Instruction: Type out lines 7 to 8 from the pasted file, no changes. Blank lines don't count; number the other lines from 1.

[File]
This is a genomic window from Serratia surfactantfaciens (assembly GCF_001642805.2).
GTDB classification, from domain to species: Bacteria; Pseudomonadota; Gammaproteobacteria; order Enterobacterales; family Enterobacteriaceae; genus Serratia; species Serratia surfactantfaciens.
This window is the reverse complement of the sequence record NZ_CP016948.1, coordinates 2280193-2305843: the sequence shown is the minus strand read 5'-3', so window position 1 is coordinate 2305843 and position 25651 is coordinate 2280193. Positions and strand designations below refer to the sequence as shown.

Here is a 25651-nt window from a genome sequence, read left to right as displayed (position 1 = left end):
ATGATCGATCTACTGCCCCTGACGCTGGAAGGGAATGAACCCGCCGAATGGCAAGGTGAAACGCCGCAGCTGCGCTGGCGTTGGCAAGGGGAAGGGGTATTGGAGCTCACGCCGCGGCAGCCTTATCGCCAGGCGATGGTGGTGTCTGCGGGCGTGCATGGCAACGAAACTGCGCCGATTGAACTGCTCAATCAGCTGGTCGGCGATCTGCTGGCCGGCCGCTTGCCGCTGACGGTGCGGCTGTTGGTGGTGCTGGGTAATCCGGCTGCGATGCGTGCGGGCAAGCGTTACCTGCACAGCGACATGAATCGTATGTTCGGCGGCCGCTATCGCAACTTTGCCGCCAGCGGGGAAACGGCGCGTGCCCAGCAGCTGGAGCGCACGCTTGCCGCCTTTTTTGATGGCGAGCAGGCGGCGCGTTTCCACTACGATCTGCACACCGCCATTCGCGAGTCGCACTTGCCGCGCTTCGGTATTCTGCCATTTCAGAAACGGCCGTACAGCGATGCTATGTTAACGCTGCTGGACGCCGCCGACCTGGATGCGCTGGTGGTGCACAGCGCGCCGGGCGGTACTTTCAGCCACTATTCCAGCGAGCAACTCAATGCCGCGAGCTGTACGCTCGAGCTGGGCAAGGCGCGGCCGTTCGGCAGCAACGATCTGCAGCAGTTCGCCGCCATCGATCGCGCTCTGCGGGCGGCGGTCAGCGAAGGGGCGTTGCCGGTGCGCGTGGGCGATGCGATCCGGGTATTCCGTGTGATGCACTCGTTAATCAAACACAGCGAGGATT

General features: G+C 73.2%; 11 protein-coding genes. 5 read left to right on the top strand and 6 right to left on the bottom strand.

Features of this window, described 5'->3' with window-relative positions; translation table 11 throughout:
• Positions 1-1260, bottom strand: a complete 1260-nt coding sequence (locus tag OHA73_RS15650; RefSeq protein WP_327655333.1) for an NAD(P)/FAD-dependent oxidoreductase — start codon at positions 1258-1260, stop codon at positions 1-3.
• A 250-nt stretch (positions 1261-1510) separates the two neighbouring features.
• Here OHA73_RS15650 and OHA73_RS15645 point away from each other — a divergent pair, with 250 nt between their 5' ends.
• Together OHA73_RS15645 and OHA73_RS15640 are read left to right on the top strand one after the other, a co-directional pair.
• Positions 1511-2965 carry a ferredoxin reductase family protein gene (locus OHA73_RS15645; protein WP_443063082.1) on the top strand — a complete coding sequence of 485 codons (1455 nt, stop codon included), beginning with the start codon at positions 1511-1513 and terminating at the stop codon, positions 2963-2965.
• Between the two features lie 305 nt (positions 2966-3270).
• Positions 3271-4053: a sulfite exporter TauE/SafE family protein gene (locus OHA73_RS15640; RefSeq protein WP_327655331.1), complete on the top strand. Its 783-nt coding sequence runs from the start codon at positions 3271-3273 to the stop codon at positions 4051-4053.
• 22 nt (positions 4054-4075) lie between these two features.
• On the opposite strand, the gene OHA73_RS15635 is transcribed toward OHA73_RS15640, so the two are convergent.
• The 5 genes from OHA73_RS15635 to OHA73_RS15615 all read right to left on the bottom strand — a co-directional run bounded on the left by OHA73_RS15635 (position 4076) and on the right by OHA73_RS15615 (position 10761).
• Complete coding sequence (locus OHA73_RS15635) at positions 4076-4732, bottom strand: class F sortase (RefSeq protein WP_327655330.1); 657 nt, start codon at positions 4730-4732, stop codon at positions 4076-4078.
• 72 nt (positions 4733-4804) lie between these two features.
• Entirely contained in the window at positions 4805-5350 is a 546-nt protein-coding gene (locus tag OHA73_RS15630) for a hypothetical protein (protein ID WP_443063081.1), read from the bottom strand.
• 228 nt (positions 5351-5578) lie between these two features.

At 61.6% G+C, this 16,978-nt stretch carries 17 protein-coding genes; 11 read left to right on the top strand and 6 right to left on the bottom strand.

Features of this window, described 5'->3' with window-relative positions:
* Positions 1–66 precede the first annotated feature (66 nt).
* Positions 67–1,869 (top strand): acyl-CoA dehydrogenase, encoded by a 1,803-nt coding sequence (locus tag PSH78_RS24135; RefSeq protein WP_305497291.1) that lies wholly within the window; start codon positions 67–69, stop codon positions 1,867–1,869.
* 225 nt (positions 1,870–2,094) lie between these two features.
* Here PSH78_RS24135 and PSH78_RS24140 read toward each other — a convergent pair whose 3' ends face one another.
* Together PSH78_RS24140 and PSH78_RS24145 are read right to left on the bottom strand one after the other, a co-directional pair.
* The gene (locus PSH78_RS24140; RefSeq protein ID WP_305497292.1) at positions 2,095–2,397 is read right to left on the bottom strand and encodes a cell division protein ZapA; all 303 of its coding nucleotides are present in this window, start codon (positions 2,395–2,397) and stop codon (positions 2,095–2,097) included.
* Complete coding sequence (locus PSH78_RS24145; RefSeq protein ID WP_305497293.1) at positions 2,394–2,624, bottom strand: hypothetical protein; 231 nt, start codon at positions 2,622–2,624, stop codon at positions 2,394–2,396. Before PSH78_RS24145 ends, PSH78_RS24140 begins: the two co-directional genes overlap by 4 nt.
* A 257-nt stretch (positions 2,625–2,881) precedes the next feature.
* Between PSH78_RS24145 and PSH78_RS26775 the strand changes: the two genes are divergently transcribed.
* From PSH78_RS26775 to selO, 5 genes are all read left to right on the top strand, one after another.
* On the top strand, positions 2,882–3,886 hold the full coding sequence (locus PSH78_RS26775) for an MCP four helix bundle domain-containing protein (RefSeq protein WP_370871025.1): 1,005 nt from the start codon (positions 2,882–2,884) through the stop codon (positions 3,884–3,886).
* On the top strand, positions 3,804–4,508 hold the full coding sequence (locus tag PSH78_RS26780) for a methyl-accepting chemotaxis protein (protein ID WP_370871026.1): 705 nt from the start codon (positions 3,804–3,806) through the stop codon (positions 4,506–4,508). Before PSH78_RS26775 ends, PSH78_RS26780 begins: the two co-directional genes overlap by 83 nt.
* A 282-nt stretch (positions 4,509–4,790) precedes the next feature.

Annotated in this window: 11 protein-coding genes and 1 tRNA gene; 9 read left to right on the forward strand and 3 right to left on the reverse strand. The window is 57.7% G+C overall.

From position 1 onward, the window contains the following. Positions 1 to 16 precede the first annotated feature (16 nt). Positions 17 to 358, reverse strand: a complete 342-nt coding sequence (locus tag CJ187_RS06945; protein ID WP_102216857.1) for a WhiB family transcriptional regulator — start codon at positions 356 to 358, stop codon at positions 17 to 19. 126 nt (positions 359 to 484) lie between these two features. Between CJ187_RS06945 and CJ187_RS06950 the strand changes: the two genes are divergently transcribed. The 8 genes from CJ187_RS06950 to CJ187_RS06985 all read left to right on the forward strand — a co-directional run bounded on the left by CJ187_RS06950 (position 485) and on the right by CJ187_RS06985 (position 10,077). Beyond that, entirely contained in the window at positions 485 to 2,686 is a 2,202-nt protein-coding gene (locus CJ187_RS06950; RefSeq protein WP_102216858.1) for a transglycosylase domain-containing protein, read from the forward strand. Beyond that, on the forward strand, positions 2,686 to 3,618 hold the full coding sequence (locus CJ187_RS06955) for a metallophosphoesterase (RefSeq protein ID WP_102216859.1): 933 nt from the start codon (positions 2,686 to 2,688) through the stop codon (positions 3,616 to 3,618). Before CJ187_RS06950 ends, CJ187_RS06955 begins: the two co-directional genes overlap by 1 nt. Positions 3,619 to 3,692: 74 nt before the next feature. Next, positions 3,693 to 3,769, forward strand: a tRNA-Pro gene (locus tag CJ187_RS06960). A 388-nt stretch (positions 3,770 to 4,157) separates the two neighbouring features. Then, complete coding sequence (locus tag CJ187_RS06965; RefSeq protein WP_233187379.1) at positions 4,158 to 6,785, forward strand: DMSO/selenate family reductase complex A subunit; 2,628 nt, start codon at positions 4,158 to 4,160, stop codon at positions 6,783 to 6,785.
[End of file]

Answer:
Features of this window, described 5'->3' with window-relative positions; translation table 11 throughout:
• Positions 1-1260, bottom strand: a complete 1260-nt coding sequence (locus tag OHA73_RS15650; RefSeq protein WP_327655333.1) for an NAD(P)/FAD-dependent oxidoreductase — start codon at positions 1258-1260, stop codon at positions 1-3.